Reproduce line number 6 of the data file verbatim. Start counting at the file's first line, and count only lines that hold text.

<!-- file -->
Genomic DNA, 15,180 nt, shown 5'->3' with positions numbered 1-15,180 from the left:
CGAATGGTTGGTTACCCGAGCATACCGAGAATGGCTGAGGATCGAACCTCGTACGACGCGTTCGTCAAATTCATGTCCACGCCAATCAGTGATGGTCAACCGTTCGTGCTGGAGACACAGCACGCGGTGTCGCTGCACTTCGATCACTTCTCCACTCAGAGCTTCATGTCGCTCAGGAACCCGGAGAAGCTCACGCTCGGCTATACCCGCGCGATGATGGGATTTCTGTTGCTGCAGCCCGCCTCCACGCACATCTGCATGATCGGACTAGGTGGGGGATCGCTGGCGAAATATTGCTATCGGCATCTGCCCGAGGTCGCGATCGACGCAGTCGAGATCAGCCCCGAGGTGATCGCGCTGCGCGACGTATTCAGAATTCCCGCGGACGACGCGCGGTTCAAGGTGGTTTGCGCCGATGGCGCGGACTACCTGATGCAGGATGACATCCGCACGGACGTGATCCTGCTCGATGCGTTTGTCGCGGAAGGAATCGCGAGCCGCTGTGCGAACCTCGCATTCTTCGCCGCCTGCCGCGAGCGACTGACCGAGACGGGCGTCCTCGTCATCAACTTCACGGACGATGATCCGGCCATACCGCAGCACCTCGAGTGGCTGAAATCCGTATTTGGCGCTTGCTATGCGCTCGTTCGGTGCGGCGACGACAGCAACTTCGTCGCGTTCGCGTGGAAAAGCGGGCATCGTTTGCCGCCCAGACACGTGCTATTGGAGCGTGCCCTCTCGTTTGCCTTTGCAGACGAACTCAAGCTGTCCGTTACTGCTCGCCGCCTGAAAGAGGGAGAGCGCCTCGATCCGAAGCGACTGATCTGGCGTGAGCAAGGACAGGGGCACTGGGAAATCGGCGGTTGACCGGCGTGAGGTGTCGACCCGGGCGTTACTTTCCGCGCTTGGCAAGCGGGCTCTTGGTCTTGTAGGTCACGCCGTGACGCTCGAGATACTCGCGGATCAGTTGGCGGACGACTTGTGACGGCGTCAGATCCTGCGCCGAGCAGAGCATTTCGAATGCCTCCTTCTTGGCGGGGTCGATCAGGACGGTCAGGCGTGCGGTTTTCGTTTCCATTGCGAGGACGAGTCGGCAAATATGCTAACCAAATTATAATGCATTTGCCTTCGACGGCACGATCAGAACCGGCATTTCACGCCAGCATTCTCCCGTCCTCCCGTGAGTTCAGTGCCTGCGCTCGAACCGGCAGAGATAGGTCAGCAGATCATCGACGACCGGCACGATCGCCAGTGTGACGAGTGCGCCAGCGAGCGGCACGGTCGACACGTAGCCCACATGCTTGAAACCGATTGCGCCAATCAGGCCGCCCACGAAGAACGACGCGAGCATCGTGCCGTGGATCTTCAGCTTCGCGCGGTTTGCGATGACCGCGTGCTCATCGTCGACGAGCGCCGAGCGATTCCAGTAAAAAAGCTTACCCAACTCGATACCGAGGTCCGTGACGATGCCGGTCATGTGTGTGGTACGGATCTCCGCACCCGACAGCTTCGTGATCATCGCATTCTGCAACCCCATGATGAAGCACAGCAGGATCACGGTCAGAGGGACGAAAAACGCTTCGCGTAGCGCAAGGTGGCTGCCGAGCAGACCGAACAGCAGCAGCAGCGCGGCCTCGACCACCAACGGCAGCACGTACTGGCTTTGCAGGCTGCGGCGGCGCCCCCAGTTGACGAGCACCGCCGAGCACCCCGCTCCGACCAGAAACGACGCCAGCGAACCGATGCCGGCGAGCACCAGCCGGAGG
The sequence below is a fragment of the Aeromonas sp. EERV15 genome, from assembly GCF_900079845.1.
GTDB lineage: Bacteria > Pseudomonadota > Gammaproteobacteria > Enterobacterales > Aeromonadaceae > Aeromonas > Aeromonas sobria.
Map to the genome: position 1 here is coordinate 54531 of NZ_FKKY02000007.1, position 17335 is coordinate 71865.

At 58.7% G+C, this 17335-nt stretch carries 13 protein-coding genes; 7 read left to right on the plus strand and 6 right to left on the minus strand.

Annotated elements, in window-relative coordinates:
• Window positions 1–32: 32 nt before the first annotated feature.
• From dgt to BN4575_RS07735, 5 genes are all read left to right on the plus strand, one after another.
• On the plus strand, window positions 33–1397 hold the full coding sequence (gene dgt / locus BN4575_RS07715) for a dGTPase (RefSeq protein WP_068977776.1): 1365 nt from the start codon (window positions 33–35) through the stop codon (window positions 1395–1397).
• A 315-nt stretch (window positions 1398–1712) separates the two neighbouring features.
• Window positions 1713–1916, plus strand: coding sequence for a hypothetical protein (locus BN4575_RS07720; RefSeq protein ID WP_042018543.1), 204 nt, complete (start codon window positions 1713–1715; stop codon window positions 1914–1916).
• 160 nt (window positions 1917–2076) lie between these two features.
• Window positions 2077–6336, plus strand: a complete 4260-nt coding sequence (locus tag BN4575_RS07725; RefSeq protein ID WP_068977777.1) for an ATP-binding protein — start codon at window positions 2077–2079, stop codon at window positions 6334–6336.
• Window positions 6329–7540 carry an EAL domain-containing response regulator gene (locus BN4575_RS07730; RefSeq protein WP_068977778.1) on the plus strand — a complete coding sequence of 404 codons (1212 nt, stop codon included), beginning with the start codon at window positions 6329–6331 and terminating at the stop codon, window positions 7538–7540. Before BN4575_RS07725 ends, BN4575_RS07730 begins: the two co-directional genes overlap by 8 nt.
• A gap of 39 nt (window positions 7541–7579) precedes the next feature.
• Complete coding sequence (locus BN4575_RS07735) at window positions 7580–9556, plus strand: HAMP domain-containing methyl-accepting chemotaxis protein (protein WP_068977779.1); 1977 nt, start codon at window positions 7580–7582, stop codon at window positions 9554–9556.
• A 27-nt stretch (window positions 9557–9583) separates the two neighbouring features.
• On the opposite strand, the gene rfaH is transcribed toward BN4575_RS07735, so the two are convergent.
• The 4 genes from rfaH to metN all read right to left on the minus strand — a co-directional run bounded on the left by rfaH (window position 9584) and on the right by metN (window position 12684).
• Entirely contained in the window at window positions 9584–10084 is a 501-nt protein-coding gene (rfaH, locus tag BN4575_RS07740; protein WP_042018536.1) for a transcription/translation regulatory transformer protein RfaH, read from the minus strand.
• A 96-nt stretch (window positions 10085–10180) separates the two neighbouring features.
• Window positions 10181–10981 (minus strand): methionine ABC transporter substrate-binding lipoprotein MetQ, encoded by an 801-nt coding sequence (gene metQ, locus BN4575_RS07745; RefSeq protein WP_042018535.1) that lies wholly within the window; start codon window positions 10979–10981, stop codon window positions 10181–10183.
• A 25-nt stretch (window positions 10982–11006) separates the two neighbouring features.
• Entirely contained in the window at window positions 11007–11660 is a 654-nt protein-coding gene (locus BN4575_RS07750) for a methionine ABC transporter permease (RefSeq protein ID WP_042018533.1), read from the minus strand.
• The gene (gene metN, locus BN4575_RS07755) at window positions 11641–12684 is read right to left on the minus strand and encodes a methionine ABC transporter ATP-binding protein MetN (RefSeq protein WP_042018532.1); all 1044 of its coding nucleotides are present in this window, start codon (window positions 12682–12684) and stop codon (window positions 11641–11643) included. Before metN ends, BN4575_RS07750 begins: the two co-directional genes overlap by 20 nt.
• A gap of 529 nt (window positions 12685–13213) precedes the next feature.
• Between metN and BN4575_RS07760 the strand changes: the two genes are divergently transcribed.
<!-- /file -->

At 58.7% G+C, this 17335-nt stretch carries 13 protein-coding genes; 7 read left to right on the plus strand and 6 right to left on the minus strand.